This week at the Athenaeum, I had the pleasure of attending a panel discussion regarding the current state of the book publishing industry and the representation of diversity in the field. The panel consisted of author and CMC alumni Yi Shun Lai ’96, executive editor Rachel Kahan of William Morrow and Company, and book publicist Kima Jones of Jack Jones Literary Arts.
The highlights of the panel discussion touched upon the economic and social challenges in the publishing industry. For instance, entering the industry can be difficult for those who are financially unable to take on an unpaid internship, since this opportunity serves as a launching pad into the industry. Financial stability can be an issue, too. Yi Shun Lai, also a literary editor at the Tahoma Literary Review and the Los Angeles Review, said her first post-grad publishing job only paid $18,000/year. To get by in New York, she survived off of “bar food and ramen.”
The panelists also highlighted the social challenges that marginalized groups face to become published: female writers struggle to achieve the same respect as their male counterparts, and the publishing industry is concerned that the POC viewpoint may not be relatable or marketable enough for a mass audience.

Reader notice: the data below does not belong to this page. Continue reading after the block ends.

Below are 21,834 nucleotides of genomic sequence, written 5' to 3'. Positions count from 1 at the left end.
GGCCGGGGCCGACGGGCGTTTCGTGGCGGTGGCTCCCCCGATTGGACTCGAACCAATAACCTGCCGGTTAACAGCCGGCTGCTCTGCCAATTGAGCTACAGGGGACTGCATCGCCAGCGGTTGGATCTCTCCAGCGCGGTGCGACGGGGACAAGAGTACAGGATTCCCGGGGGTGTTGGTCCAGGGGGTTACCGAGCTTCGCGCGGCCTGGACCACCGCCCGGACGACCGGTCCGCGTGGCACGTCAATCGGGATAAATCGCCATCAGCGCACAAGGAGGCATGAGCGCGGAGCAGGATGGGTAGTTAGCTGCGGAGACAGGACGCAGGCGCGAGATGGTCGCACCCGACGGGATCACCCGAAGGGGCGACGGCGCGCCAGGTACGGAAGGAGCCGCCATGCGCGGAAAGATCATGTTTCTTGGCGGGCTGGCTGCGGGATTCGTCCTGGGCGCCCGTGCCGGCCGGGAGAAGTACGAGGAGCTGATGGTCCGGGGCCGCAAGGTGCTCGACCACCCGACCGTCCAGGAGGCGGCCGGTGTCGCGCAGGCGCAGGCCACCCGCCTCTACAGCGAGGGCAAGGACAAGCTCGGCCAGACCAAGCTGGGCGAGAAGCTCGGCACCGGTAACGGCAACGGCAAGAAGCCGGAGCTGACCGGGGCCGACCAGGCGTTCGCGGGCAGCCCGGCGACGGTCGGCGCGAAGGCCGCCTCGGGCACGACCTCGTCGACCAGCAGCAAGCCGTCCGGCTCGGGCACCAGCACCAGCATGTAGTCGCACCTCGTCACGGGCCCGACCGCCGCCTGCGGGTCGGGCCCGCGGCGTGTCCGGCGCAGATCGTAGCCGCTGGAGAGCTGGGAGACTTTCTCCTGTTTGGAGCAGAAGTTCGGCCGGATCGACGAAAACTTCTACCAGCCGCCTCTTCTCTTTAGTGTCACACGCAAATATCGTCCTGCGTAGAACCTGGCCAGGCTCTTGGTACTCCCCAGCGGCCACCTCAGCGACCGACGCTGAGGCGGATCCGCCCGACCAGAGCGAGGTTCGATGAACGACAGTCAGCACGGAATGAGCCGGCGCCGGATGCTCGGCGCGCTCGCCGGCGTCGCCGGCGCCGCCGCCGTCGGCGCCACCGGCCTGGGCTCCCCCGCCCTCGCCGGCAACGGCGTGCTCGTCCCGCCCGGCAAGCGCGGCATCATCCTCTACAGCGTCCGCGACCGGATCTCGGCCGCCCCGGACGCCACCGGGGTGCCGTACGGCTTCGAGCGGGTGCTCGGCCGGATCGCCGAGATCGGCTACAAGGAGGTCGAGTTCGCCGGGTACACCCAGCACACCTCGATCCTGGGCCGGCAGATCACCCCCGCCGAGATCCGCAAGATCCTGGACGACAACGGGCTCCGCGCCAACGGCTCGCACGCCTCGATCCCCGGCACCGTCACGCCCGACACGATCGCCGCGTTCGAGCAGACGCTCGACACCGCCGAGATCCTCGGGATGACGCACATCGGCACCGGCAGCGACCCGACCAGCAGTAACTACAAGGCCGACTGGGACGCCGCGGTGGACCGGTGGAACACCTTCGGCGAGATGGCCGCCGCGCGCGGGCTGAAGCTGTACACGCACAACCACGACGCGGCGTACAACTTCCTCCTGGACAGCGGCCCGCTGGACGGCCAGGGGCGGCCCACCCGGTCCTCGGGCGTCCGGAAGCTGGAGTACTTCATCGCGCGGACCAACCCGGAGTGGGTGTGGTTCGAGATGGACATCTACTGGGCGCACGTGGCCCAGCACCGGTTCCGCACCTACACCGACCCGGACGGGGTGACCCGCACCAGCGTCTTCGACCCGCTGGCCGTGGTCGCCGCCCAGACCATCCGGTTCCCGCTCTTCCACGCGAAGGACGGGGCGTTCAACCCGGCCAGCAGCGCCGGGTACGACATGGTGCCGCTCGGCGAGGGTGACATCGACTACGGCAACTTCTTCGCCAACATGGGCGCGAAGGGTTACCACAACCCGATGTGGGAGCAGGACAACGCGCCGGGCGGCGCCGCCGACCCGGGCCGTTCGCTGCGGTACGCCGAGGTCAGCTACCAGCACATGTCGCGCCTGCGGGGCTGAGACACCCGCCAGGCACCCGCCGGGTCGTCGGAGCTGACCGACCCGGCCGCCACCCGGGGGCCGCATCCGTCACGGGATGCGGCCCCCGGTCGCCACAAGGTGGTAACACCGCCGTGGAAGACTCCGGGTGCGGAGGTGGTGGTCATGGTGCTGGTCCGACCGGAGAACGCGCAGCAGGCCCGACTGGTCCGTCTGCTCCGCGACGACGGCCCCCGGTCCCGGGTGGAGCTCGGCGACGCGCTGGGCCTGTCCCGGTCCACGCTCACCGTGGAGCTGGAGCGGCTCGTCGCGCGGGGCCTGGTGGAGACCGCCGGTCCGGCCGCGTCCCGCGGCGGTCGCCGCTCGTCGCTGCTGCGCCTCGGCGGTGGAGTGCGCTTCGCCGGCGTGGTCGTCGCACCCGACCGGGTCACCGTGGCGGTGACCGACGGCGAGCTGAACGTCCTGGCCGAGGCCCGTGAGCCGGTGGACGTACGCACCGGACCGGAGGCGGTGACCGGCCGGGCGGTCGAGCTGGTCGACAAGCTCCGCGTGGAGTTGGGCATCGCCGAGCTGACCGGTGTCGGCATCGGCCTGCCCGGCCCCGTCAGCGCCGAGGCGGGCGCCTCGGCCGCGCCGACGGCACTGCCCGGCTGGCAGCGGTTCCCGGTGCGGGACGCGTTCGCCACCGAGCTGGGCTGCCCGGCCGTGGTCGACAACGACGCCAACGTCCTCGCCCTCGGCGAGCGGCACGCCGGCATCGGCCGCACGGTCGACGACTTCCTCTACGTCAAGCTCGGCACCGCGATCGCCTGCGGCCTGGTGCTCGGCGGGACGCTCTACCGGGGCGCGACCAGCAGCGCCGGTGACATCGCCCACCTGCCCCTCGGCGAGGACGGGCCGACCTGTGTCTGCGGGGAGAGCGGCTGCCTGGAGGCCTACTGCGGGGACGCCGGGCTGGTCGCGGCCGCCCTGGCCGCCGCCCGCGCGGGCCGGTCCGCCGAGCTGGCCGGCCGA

Despite shedding light on the challenges of the industry, the panelists remained optimistic about the future of the publishing industry becoming more diverse. Kahan believes that the industry underestimates their readers’ ability to empathize and learn from the narratives of diverse voices. They’re calling for publishers and readers alike to demand more diversity in the field and encourage all literary enthusiasts to continue pursuing their passions.
Didn’t make it to the talk? Check out the link featuring panelist Kima Jones’ commentary on diversity in the publishing industry.
By: Sharon Chiang ’17